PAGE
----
This week’s article has been written with Professor Martha Caddell, Director of the Learning and Teaching Academy.
This week’s topic – top tips for teaching in physically distanced contexts.
On Campus Teaching in Academic Year 2020/21
Academic Year 2020/21 will be different. Whilst not all students or staff will be on campus, those that are will value the opportunity to meet in-person. How can best use be made of this time? Here are a few tips.
Keep yourself and your students safe
As with all our activities this year, it is important that the whole community follows Covid-safe campus guidance. This will require careful thinking through of even the most basic arrangements – for example, movement into and out of classroom space.
Clearly communicate to students what they should do before, during and after the class. The announcements page on your Course site on the VLE (Vision) can be helpful in supporting this. Consider what technologies/resources you and your students will need or will have available to use. Ensure students know what is expected of them well in advance.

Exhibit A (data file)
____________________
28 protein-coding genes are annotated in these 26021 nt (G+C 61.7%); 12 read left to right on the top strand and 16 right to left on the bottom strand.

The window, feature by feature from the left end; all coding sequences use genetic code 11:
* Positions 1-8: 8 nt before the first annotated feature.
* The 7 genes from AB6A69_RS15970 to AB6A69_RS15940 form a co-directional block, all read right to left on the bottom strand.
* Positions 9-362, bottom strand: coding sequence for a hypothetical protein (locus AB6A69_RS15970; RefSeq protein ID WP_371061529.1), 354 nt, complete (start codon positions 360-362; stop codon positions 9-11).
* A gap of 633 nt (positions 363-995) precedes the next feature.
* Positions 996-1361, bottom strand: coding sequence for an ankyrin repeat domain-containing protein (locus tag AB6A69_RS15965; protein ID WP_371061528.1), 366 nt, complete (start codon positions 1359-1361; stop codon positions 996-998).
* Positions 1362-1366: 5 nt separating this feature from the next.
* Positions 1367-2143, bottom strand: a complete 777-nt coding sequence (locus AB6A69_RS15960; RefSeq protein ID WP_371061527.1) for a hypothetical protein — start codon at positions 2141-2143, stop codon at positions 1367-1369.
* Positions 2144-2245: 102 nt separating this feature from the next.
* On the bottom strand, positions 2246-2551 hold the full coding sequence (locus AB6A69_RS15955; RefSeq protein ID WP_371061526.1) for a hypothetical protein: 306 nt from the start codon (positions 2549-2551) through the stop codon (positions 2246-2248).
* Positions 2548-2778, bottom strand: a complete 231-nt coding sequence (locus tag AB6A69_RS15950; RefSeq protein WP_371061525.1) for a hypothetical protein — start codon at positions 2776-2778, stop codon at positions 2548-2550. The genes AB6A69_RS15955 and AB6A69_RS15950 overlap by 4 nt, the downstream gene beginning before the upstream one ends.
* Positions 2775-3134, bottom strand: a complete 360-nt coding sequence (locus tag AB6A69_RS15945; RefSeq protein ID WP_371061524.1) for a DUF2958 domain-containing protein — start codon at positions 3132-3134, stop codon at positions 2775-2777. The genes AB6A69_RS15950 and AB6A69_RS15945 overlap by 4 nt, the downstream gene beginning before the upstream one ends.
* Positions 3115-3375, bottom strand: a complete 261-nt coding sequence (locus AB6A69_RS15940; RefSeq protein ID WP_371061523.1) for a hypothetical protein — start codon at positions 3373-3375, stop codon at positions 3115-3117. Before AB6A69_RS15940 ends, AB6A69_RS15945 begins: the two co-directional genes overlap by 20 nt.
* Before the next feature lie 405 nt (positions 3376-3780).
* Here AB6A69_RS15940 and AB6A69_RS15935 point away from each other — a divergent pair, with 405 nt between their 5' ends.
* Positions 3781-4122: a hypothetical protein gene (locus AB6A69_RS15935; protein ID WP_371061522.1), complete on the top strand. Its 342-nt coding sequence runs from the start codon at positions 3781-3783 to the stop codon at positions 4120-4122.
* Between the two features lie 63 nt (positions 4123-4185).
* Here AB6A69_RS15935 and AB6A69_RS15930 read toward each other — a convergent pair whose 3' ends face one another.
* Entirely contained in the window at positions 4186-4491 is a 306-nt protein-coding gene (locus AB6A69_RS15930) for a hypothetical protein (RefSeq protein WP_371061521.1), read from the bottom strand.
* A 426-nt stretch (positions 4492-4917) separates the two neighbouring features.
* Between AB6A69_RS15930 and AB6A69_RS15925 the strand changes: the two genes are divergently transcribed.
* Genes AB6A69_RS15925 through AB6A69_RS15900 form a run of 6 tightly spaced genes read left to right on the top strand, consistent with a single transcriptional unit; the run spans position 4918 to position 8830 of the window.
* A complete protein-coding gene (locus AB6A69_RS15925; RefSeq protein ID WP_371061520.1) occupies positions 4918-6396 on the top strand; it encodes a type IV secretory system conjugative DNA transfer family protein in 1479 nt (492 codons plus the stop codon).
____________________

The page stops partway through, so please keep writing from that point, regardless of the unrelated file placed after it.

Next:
Make the most of campus time
Focus on those activities and interactions that are more effective on campus or harder to deliver online. This may include use of specialist equipment, collaborating in specific learning spaces and activities that build community across the group.
Keep learning active
Learning is not a spectator sport! Even with physical distancing, you will still be able to build in opportunities for meaningful engagement and interaction. For example, you will still be able to do ‘think, pair, share’ activities, small group activities and polling (with or without the use of technology).
Making the ‘blend’ of learning work for your students
Think about how the online and on-campus aspects of your course fit together. Even if you are teaching some students on campus, your online site remains the hub where students will access course resources and come together to discuss and develop their understanding of the course. Make connections between online and on-campus activity clear. For example, ask a question or set a challenge for them to consider in class. They can then share ideas after class in the online discussion boards.
This continues to be a challenging time for everyone. In particular, students may not be starting at the same level that they have in previous years, given all the disruption to their learning. Be flexible and supportive in how you address this.
Enjoy the opportunity to meet students in-person
Make the most of the opportunity on-campus teaching gives to build community and connections within your course and across programmes. As opportunities to engage with one another in person are more limited this year, it is more important than ever that we make the most of what we have.
Further information and staff resources supporting the delivery of Responsive Blended Learning can be accessed through the Learning and Teaching Academy website.